Our Voices

Behind The Headlines: Turmoil In Texas As Ugly State Vs Federal Government Battle Over Who Controls Immigration Law

This week, federal courts extended a pause on enforcement of S.B. 4, a Texas law that allows state police to arrest people they suspect crossed the U.S.-Mexico border without valid immigration status. S.B. 4 requires state judges to order people to leave the U.S. or face up to 20 years in prison if they don’t comply. For now, the law’s enforcement will remain on hold while the courts consider its constitutionality.

Texas state officials call S.B. 4 a common-sense response to record levels of arriving migrants over the past year. But the law invites serious human rights abuses. It incentivizes racial profiling and harassment by requiring police in the country’s sixth-most diverse state to arrest people they think don’t look sufficiently Texan. And a federal court has already found that S.B. 4 is likely to frustrate police efforts to stop human trafficking and other serious crimes and to result in the forced return of asylum seekers to persecution and torture.

Why the Fight Over Texas’s Border Law Matters

S.B. 4 is only the latest in a string of Texas state laws and policies designed to deter migration through human rights violations.

Other examples include:

Several states are now considering laws that mimic what Texas has enacted. Lawmakers in Iowa have already signed a bill that would make it a crime to enter the state after being deported or denied entry into the U.S. Collectively, these lawmakers envision the United States as a country surrounded by razor wire, where police can target, jail, and banish people based on skin color, birthplace, or accent.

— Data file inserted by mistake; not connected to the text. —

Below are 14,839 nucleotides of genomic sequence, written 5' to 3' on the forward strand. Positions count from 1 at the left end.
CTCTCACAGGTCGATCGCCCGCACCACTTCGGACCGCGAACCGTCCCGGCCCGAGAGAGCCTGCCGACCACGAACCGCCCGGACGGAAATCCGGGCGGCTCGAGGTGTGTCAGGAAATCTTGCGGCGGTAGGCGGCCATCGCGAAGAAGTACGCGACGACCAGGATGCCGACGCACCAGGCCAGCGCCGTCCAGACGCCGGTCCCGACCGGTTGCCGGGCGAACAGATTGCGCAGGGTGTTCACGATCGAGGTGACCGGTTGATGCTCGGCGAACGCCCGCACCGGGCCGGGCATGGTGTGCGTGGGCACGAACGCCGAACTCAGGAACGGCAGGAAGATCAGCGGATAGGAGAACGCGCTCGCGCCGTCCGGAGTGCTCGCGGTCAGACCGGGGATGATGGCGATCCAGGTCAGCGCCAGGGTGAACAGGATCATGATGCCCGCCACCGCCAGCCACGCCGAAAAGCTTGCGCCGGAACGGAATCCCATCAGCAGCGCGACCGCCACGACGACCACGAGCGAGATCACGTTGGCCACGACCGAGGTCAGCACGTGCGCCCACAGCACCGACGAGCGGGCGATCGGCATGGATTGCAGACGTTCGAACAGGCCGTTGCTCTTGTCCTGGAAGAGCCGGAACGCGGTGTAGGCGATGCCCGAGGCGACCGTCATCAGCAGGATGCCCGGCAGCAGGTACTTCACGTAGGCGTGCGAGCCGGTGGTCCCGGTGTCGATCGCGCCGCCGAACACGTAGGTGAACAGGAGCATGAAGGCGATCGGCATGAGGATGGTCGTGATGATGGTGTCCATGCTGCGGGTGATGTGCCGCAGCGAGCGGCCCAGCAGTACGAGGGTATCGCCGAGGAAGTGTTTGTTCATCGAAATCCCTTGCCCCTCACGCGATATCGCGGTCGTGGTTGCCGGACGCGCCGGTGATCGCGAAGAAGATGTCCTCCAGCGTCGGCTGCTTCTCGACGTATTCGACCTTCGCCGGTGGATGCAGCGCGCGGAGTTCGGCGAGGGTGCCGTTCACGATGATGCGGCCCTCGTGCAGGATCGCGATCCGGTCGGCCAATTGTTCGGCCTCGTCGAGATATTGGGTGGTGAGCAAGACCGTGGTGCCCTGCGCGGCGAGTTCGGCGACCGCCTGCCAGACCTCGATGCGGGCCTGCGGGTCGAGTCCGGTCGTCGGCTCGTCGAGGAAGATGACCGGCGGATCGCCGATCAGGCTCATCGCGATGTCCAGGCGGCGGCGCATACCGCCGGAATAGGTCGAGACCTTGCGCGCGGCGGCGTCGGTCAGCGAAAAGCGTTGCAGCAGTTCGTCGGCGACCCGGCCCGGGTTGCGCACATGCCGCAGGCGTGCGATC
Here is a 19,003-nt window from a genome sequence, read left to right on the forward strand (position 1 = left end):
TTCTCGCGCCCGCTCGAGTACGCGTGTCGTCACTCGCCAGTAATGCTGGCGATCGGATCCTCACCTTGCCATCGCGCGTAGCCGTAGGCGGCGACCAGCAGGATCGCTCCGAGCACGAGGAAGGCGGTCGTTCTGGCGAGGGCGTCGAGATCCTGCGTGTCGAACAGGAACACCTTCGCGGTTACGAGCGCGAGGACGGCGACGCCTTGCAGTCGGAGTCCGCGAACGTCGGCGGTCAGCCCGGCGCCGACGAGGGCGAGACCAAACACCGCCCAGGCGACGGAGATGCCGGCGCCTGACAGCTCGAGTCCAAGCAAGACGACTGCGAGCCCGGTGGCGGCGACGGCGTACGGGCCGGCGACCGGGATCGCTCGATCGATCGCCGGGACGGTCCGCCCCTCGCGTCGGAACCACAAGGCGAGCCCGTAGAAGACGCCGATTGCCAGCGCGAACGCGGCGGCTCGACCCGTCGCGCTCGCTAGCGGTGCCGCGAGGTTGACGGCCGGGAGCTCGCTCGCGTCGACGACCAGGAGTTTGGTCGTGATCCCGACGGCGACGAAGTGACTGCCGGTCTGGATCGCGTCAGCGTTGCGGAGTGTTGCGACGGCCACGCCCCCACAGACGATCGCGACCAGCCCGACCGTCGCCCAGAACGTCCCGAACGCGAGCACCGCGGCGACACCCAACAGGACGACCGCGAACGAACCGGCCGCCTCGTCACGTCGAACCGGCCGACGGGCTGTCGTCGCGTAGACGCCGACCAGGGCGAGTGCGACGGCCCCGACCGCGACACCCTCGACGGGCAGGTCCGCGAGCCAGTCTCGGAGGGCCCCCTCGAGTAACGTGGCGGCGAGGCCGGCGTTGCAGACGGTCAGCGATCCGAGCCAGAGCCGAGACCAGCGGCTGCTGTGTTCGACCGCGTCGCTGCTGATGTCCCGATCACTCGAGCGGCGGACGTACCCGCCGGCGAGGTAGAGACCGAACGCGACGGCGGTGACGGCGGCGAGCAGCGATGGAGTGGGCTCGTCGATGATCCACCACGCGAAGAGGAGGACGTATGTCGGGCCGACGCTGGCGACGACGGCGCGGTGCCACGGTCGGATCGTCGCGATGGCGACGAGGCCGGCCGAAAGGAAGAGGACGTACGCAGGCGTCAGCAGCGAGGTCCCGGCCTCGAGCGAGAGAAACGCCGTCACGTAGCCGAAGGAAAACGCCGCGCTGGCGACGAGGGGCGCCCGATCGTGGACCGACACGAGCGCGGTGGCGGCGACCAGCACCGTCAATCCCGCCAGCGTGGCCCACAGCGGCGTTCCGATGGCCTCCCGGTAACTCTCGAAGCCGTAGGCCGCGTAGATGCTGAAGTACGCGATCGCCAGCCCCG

What’s a Better Path Ahead?

Splintering immigration policy among 50 states invites chaos. But a coordinated federal approach could

more equitably distribute both the benefits and burdens of immigration–and dispel anti-immigrant myths.

The federal government can mitigate challenges that border states face in receiving large numbers of arriving migrants through a federal relocation program for recently arrived migrants that coordinates with receiving communities and eliminates human rights abuses in Texas’s busing programs. A federal relocation program could also lessen state and local costs incurred by border states receiving large numbers of new arrivals and distribute them fairly amongst other states eager to receive new arrivals.

A stronger federal hand in relocation could also help spread the benefits of immigration throughout the country. Immigration makes communities safer, with non-citizens up to 60% less likely to be incarcerated and convicted for crimes than native-born residents. Immigrants also provide long-term economic benefits to the communities where they settle. Asylees and refugees contributed a net $123 billion dollars to the U.S. economy over the last 20 years. In 2021 alone, immigrant New Yorkers paid $61 billion in taxes and constituted $138 billion in spending power. And economists credit immigration for an estimated increase of $7 trillion of gross domestic product in the U.S. over the next ten years.

In a country as diverse as the United States, total agreement on an issue as complex as immigration is impossible. But a stronger federal hand in evenly distributing the costs and benefits of immigration amongst states could go a long way toward addressing the concerns of all.